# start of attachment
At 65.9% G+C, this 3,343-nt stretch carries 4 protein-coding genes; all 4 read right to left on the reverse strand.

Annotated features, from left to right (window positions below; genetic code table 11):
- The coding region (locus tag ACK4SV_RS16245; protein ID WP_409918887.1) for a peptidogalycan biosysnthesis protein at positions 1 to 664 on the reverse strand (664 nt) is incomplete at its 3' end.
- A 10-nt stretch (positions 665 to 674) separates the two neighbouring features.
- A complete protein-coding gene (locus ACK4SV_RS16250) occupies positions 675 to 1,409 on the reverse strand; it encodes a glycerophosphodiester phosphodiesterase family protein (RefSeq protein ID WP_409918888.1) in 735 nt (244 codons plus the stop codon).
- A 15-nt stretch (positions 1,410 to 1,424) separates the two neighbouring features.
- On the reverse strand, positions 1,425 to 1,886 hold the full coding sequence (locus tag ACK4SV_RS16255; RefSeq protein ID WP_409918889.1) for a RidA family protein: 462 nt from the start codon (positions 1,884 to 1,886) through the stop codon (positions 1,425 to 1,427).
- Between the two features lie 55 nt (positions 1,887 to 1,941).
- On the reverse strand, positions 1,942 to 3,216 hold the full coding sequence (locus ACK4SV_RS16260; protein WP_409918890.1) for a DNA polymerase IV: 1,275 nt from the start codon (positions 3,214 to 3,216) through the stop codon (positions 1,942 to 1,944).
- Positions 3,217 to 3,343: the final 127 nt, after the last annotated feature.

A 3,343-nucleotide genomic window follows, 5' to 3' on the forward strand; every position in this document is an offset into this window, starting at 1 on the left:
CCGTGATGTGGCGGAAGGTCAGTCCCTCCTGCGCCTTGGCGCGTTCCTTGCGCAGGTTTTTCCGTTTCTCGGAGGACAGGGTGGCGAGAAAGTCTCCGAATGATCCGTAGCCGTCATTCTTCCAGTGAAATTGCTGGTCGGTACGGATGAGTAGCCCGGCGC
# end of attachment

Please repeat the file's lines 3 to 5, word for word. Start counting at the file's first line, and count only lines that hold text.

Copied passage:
- The coding region (locus tag ACK4SV_RS16245; protein ID WP_409918887.1) for a peptidogalycan biosysnthesis protein at positions 1 to 664 on the reverse strand (664 nt) is incomplete at its 3' end.
- A 10-nt stretch (positions 665 to 674) separates the two neighbouring features.
- A complete protein-coding gene (locus ACK4SV_RS16250) occupies positions 675 to 1,409 on the reverse strand; it encodes a glycerophosphodiester phosphodiesterase family protein (RefSeq protein ID WP_409918888.1) in 735 nt (244 codons plus the stop codon).